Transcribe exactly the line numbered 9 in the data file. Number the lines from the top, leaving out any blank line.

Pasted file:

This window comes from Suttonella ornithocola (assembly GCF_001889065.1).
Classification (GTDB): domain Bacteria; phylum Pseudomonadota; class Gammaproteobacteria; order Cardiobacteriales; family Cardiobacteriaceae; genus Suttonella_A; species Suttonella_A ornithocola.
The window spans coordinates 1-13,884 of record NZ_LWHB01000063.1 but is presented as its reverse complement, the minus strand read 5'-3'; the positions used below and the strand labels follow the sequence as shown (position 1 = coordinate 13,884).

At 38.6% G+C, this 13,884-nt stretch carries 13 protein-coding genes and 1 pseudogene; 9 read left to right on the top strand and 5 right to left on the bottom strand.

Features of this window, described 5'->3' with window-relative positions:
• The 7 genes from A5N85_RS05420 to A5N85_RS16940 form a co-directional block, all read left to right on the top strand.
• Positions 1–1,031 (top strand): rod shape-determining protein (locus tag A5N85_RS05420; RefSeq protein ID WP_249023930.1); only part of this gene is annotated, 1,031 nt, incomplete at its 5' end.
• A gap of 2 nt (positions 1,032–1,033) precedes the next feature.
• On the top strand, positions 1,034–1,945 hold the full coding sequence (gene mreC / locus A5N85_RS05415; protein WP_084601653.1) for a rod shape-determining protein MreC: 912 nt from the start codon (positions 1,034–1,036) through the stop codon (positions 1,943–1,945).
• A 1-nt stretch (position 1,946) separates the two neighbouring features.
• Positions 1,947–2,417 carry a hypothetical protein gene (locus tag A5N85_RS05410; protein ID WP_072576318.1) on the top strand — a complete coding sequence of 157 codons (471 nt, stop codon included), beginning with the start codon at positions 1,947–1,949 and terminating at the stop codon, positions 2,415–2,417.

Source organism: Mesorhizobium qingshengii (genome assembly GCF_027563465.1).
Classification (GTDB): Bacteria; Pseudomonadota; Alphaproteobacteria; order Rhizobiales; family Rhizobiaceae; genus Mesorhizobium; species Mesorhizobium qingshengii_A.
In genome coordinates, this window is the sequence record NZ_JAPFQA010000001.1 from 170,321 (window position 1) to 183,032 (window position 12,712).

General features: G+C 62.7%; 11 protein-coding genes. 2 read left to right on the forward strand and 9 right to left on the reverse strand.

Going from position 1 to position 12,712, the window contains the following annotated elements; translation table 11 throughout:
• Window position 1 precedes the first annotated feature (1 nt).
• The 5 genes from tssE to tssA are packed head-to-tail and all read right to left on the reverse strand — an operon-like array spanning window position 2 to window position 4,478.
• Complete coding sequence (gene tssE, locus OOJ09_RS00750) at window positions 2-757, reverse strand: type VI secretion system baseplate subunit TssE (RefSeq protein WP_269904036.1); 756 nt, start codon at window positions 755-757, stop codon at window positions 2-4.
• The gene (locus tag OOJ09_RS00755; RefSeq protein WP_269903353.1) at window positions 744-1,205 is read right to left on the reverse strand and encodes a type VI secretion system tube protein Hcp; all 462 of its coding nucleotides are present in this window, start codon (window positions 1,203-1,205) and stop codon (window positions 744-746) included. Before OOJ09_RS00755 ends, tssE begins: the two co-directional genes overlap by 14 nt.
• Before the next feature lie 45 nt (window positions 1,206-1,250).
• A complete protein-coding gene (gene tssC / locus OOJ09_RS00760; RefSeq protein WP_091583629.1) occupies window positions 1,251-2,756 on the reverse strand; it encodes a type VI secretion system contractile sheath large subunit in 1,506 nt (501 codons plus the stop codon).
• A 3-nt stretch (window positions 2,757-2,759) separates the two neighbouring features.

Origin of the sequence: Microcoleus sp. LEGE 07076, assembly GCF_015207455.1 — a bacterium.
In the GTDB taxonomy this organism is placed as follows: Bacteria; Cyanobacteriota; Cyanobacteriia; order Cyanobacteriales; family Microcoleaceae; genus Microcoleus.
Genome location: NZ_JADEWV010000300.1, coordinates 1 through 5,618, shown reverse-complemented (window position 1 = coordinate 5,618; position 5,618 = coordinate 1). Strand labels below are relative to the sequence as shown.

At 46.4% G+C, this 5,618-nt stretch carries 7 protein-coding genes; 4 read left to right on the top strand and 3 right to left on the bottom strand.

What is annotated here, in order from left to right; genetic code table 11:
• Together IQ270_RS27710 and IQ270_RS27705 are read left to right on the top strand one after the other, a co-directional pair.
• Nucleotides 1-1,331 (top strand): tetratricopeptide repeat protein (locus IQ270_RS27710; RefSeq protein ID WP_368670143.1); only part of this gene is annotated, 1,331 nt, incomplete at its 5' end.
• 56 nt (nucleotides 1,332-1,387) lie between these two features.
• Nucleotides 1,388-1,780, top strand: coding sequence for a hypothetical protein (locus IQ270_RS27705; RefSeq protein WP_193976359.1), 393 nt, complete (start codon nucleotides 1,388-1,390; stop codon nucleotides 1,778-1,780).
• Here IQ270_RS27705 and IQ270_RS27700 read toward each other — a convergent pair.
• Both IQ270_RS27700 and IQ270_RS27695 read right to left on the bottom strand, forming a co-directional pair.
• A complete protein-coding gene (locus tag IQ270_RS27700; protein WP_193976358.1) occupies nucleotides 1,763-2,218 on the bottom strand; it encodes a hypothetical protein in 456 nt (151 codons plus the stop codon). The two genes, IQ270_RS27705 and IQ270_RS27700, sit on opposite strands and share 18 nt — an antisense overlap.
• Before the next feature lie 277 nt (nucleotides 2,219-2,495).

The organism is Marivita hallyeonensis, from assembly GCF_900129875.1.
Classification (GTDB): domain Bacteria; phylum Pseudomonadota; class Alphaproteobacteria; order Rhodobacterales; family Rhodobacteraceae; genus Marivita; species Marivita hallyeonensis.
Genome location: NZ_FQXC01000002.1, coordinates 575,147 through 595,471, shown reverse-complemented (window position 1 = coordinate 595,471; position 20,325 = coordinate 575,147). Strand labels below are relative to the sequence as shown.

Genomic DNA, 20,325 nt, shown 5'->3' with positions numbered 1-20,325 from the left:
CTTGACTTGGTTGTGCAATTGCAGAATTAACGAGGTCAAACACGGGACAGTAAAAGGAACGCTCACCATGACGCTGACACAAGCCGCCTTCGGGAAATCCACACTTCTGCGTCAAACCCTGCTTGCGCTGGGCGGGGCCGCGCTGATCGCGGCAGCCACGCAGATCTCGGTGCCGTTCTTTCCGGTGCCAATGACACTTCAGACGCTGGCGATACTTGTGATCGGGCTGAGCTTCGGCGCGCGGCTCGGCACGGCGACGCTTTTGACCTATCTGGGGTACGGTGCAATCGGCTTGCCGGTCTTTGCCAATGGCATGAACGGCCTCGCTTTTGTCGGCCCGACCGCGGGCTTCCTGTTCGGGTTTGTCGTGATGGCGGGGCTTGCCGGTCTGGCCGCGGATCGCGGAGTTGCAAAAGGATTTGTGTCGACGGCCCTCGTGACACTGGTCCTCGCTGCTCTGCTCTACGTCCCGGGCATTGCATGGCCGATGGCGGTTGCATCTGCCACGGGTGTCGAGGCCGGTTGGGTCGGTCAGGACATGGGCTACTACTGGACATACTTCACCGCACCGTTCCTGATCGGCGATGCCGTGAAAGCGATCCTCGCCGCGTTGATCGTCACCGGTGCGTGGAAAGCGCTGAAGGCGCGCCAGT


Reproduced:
• On the top strand, positions 1,034–1,945 hold the full coding sequence (gene mreC / locus A5N85_RS05415; protein WP_084601653.1) for a rod shape-determining protein MreC: 912 nt from the start codon (positions 1,034–1,036) through the stop codon (positions 1,943–1,945).